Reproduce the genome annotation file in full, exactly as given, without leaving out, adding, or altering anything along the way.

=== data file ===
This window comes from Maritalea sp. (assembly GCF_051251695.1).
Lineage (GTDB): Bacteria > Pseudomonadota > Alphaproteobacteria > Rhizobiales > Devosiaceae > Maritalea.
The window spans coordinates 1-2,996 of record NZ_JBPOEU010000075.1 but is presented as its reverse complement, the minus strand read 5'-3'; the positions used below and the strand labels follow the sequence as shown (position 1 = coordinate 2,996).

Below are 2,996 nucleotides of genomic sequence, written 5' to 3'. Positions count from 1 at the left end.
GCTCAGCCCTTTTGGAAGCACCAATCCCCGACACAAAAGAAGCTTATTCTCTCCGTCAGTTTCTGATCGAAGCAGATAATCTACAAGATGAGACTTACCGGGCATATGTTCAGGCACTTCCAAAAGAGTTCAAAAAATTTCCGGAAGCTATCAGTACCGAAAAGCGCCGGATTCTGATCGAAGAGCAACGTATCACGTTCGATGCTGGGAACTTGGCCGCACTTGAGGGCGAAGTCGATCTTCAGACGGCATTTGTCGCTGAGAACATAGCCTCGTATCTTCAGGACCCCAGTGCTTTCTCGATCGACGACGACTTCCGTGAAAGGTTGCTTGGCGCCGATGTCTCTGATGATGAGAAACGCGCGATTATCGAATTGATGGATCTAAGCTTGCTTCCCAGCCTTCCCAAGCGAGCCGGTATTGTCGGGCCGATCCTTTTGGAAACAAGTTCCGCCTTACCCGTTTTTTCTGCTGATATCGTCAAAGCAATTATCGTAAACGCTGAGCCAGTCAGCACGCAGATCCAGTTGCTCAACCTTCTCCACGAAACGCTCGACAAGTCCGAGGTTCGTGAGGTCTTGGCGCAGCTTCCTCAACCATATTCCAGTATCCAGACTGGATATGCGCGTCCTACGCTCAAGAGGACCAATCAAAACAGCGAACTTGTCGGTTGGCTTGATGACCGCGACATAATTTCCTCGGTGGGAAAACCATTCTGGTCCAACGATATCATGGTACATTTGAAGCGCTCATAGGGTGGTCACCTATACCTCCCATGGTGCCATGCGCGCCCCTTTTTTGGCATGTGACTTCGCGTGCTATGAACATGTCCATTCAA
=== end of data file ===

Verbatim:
This window comes from Maritalea sp. (assembly GCF_051251695.1).
Lineage (GTDB): Bacteria > Pseudomonadota > Alphaproteobacteria > Rhizobiales > Devosiaceae > Maritalea.
The window spans coordinates 1-2,996 of record NZ_JBPOEU010000075.1 but is presented as its reverse complement, the minus strand read 5'-3'; the positions used below and the strand labels follow the sequence as shown (position 1 = coordinate 2,996).

Below are 2,996 nucleotides of genomic sequence, written 5' to 3'. Positions count from 1 at the left end.
GCTCAGCCCTTTTGGAAGCACCAATCCCCGACACAAAAGAAGCTTATTCTCTCCGTCAGTTTCTGATCGAAGCAGATAATCTACAAGATGAGACTTACCGGGCATATGTTCAGGCACTTCCAAAAGAGTTCAAAAAATTTCCGGAAGCTATCAGTACCGAAAAGCGCCGGATTCTGATCGAAGAGCAACGTATCACGTTCGATGCTGGGAACTTGGCCGCACTTGAGGGCGAAGTCGATCTTCAGACGGCATTTGTCGCTGAGAACATAGCCTCGTATCTTCAGGACCCCAGTGCTTTCTCGATCGACGACGACTTCCGTGAAAGGTTGCTTGGCGCCGATGTCTCTGATGATGAGAAACGCGCGATTATCGAATTGATGGATCTAAGCTTGCTTCCCAGCCTTCCCAAGCGAGCCGGTATTGTCGGGCCGATCCTTTTGGAAACAAGTTCCGCCTTACCCGTTTTTTCTGCTGATATCGTCAAAGCAATTATCGTAAACGCTGAGCCAGTCAGCACGCAGATCCAGTTGCTCAACCTTCTCCACGAAACGCTCGACAAGTCCGAGGTTCGTGAGGTCTTGGCGCAGCTTCCTCAACCATATTCCAGTATCCAGACTGGATATGCGCGTCCTACGCTCAAGAGGACCAATCAAAACAGCGAACTTGTCGGTTGGCTTGATGACCGCGACATAATTTCCTCGGTGGGAAAACCATTCTGGTCCAACGATATCATGGTACATTTGAAGCGCTCATAGGGTGGTCACCTATACCTCCCATGGTGCCATGCGCGCCCCTTTTTTGGCATGTGACTTCGCGTGCTATGAACATGTCCATTCAA